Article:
The boiler plate for this animal is Bruce Springsteen and The E Street Band (circa ’75) and The Rolling Stones (circa ’65), plus a shared love for Eddie Cochran and Otis Redding completes the package. Springsteen picked up the torch from the Stones and his rockabilly forefathers, as well as The Band, Mitch Ryder, CCR and the great soul shouters and screamers from Memphis, Muscle Shoals and Detroit. And once you’re hooked, you find that this rock-punk-soul life has got you in its sway.
Last night at The Trocadero in Philadelphia, The Gaslight Anthem proved them themselves worthy heirs to carry this tradition forward (even while constantly looking back) just like bloodbrothers-in-arms The Hold Steady, Lucero, The Felice Brothers, Philly’s own The Loved Ones, Jesse Malin, The Ike Reilly Assassination and Jersey nutjobs Titus Andronicus. Exploding onstage to “Great Expectations”, two things were immediately clear. One, that mosh pit that materialized in an instant right in front us would lend a little menace and energy to the night as it cowed some of the less hearty in the immediate area. Two, this was going to be an electric, body shakin' great rock and roll show. In 2009, great rock shows seem to be in shorter supply than newspaper sales as djs, laptop artistes, sensitive wallflowers and dinosaur cash grabs dominate the concert landscape.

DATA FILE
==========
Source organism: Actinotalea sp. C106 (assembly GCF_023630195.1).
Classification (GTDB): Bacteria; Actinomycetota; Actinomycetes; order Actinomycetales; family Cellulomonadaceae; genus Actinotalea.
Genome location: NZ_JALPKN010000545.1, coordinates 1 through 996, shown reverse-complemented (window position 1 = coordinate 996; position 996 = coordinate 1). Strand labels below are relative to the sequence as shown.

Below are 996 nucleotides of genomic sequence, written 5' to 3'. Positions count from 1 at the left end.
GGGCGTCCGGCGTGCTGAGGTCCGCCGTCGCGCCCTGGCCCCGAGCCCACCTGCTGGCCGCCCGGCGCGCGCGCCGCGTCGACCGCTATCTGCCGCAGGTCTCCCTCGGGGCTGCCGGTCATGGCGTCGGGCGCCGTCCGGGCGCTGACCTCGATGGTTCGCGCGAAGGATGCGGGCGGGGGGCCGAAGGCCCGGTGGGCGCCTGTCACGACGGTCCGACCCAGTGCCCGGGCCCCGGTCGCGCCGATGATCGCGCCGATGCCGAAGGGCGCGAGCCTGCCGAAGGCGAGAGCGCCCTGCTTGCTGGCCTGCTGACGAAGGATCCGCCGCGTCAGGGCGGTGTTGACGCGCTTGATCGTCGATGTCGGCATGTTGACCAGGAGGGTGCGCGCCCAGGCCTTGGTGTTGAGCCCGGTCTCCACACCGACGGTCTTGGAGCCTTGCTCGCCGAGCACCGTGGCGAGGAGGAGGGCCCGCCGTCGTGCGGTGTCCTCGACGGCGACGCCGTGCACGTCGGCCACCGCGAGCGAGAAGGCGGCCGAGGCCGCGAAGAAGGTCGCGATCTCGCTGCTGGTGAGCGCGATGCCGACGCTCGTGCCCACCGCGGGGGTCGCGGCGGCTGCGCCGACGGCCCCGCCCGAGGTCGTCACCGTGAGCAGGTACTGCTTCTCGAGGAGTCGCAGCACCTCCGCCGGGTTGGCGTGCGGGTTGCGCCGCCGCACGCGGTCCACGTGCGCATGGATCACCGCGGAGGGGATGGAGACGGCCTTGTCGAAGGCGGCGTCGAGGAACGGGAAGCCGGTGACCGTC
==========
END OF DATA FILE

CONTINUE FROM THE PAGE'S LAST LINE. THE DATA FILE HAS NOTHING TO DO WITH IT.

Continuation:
Focusing mostly on their universally lauded 2008 sparkplug, The ’59 Sound, The Gaslight Anthem relied on their DIY instincts as they connected immediately with the audience, as lead singer Brian Fallon told self-deprecating stories of his experiences as a kid in Philly at Troc punk rock shows with The Dillinger Escape Plan and Saves The Day. He also offered his services as a pool painter. Highlights included a searing “I’da Called You Woody, Joe”, Fallon’s heartfelt tribute to Joe Strummer from TGA’s first album, Sink or Swim, as well as “The 59 Sound” and especially “The Patient Ferris Wheel”, with the Springsteen redux lyrics about escape and desperation and the shouted lyrics (“I’ve never felt so strange, standing in the Jersey rain / Thinking about what an old man said / Maybe I should call me an ambulance”) that are still ringing in my head this morning.
The Gaslight Anthem will not save the world. But they are part of the great rock continuum, bands of brothers that will evoke spirits of Elvis, the Stones and the brothers Ruffin and they will bring you to your knees. Go see them, not because it feels like they might save your soul, but because they are alive, and like the only that band matters, they feel like the very last gang in town.